Where are you?

We are seeking to understand the challenges of working away from home by building bespoke machines for families who are separated by their working practices. The machines are not solutions to the problem of absence from home, rather they are playful and provocative, a way of creating experiences that enable conversations with the family about their attitudes to home and work life.

Where are you? is the machine we built for Emmie, Mark and Joseph.

A Family Rituals 2.0 project by David Chatting, Naomi Elliott, Paulina Yurman, Jo-Anne Bichard and David Kirk.

Emmie, Mark, their son Joseph and Molly the dog live in a village in Cornwall. Both Emmie and Mark are self-employed. Mark is a lawyer with clients who are based across the South of England. He makes visits to them in their homes and will typically spend two or three nights away per week. Emmie is a management consultant for cultural organisations; she also has periods of working away, but less regularly than Mark.

Our brief was to design a machine for Emmie, Mark and Joseph to live with for two months that would cause them to reflect on their work/life balance.

We got to know Emmie, Mark and Joseph through interviews and the materials they generated from a set of cultural probes. We responded to their love of their geography and the outdoors and became interested in the way in which Joseph communicated with his mum and dad when they were away.


Emmie, Mark and Joseph received a parcel in the post, they didn't know what was inside. The machine we had built for them came flat-packed with an instruction manual.

We designed a telescope for Joseph that allows him to see the world beyond his village. By pointing the telescope in different directions and by zooming with the wheel he can explore the whole country and beyond. Inside he sees an illustrated world of the towns, cities and landmarks.

The telescope is constructed from laser-cut acrylic and cardboard, held together with elastic bands. It is designed for Joseph to build and modify it himself.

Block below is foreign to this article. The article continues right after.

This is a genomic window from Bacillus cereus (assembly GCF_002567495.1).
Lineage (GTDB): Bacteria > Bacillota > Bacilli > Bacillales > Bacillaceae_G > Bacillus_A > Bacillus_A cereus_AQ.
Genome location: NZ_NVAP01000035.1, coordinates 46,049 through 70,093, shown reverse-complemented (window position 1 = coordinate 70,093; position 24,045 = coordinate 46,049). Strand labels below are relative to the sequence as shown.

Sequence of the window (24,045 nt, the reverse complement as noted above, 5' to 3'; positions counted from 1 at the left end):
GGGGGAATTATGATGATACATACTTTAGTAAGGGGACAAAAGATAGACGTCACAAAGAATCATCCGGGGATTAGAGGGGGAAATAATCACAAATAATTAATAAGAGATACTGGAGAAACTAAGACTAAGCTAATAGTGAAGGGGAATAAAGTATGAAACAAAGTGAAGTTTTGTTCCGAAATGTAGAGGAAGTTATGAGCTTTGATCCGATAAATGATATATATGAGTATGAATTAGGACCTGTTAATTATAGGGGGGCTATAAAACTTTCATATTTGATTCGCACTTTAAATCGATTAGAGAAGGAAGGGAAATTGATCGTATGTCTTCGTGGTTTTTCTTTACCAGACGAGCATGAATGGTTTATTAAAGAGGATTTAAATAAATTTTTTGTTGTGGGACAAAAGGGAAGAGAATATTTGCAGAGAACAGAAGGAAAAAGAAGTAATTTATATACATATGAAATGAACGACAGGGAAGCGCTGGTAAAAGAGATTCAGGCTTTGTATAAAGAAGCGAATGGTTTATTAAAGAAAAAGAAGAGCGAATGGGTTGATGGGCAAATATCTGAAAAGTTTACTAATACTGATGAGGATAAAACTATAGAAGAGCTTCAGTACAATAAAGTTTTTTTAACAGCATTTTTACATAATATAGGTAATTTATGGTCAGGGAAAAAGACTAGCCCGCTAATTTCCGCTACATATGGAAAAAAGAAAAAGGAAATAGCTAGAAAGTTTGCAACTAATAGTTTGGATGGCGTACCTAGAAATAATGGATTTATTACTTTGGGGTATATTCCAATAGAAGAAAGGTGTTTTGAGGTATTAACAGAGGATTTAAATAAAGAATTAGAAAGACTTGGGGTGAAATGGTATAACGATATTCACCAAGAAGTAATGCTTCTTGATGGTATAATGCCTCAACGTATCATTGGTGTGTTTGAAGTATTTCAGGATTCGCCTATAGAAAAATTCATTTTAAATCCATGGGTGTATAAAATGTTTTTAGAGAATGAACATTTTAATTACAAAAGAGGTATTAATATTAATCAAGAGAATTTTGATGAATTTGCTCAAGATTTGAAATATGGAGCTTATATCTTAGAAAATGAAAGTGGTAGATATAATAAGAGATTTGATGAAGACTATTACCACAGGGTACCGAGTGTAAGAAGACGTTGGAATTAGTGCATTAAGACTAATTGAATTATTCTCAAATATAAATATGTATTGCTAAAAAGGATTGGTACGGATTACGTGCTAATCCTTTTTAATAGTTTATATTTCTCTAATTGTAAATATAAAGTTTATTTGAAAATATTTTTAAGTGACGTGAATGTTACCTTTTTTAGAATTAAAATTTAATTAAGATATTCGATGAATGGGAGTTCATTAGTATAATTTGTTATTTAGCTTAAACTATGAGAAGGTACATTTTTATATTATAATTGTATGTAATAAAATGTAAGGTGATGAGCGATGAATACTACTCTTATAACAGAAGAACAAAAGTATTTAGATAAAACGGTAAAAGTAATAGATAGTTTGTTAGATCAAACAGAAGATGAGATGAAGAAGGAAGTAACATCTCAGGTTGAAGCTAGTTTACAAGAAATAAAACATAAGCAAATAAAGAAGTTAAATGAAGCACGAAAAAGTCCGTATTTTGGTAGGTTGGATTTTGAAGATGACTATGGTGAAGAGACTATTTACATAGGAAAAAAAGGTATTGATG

The display is driven by an iPhone that runs a bespoke app using the electronic compass and gyroscope to determine the telescope's position. The zoom wheel translates rotations of the wheel into false-touches on the iPhone screen. Allowing the circuit to be passive; without an additional battery. It communicates via WiFi.

For Emmie and Mark we designed a flag device to mark their travels. Wherever they plant the flag it will appear in the telescope world.

The device contains a mobile telephone with a pressure sensitive screen, when the flag is pushed into the hole the screen changes colour and the current location is determined by GPS and communicated by the mobile data service to the telescope.

Joseph has a paper map so that he can record these places when he finds them. We hoped this would begin conversations either on the telephone whilst they are away or together with the map on their return.

The telescope contains 30 detailed panoramas of England, Wales, Republic of Ireland, Northern Ireland, Scotland and beyond illustrated by Naomi Elliott. Each constructs a complete 360-degree view of the world at successively greater distances from Joseph's home in Cornwall. There are day and night versions of each that are interchanged at the point of sunset and sunrise, the time of which is recalculated each day.

We developed a set of tools that enabled us to produce templates for the illustration, that would mark the extent of the land and show the correct placement of towns, cities and landmarks. In addition they show the changing terrain, from mountain to plain.


Emmie, Mark and Joseph are now living with the telescope and we are excited to see how they use it and what they talk about because of it.